Red Lake Nation News - Babaamaajimowinan (Telling of news in different places)

Southern Black Women Weigh in On Senate Passage of the Inflation Reduction Act; Urge Just Transition to Renewable Energy That Prioritizes Communities of Color

“We know that voting is important, but it is in moments like this that we appreciate the power of having people aligned with our interests in office.”


August 12, 2022

BATON ROUGE, La. – Following the Senate’s passage of the Inflation Reduction Act, members of the Black Southern Women’s Collaborative today weighed in on the significance of the measure. They also warned that without intention, the same entities contributing to the climate crisis will receive billions in subsidies. The bill will cut pollution and invest $369 billion in measures to spur clean energy production and create new clean energy technologies and jobs. The group released the following statement:

“The Inflation Reduction Act presents a wonderful opportunity to address the climate crisis, health care and soaring taxes,” said Ashley K. Shelton, president and CEO of the Power Coalition for Equity & Justice. “But the legislation will also position energy companies, the same entities that helped spur the climate crisis, to get billions in subsidies for solar and renewable energy. We must ensure that these subsidies become new business opportunities and economic engines for communities of color and persons most impacted by the climate crisis but least responsible for it. The same industries that contribute to the climate crisis should not be the only ones benefiting from this bill. Additionally, the federal government has a moral obligation to not only address the climate crisis but to ensure an equitable and just transition to renewable energy that favors communities of color.”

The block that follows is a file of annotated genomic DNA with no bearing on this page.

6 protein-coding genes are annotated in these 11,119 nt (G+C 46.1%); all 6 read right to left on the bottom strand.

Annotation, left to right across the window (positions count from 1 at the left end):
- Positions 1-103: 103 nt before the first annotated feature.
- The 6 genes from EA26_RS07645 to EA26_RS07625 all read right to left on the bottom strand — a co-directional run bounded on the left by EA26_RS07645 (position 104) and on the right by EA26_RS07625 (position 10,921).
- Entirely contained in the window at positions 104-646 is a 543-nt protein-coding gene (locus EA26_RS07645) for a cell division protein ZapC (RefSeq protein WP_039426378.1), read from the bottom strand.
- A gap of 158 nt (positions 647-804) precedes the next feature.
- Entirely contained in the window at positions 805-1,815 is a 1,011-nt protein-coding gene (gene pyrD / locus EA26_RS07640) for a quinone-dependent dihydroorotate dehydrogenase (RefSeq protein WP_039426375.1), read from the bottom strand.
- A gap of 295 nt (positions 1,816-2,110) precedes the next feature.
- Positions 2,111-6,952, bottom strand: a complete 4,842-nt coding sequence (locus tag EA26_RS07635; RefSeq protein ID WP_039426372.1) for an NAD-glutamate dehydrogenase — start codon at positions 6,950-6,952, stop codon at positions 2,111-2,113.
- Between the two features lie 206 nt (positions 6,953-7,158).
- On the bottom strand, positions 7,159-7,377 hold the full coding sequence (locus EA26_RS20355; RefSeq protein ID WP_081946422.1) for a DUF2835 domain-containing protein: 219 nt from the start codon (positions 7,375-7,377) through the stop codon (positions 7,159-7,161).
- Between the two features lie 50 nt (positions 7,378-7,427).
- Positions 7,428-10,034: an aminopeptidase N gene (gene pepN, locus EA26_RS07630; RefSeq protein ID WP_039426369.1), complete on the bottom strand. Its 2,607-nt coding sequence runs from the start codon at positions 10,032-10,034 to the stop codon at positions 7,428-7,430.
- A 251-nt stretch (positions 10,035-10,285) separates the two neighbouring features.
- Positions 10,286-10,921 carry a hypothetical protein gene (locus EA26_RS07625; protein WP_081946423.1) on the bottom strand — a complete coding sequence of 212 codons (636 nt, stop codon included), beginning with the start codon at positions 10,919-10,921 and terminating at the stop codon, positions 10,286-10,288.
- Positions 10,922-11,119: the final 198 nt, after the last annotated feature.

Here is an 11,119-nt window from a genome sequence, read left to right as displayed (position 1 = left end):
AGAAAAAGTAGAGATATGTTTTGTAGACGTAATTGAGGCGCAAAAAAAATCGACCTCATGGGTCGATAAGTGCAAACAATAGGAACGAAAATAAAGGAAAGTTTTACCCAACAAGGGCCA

The $430 billion Inflation Reduction Act will spur action on the climate crisis, health care and taxes. It passed the Senate, and the House of Representatives is expected to vote on it on Friday before it heads to President Biden for his signature.

“The Inflation Reduction Act comes as the nation weathers another challenging Atlantic Hurricane Season, which has already seen flooding in Eastern Kentucky, Southern Virginia and Las Vegas and wildfires in California,” said Tameka Greer, executive director of Memphis Artists for Change. “Every step to address the climate crisis must be taken with precision and intention. This will ensure that communities of color, who suffer the most due to the crisis, benefit from efforts to address the climate emergency.”

“In Florida, the climate emergency has created a housing crisis that, again, adversely impacts communities of color,” said Rev. Rhonda Thomas, executive director of Faith in Florida. “Housing prices have skyrocketed even as wages have stagnated. As the Biden administration and Congress consider how to transition from fossil fuels to renewable energy, they must ensure that the people who have suffered the most due to the climate emergency can participate in the emerging green economy.”

“What most people don’t get about hurricanes and flooding is that even when the water subsides, communities are forever impacted,” Shelton said. “Long after the cameras leave, communities of color, including Black and Brown women, still suffer. It is imperative that the federal government continue their efforts but also invest in community-based groups who can quickly disburse resources to those in need.”

“The climate emergency means that storms are coming more frequently, and they are increasing in severity,” said Kendra Cotton, chief operating officer for the New Georgia Project. “In short, as a result of inaction, the climate crisis is escalating. This occurs at a time when Black voters are already struggling to have their voices heard at the polls and have sufficient opportunity to elect candidates of choice. We know that voting is important, but it is in moments like this that we appreciate the power of having people aligned with our interests in office.”


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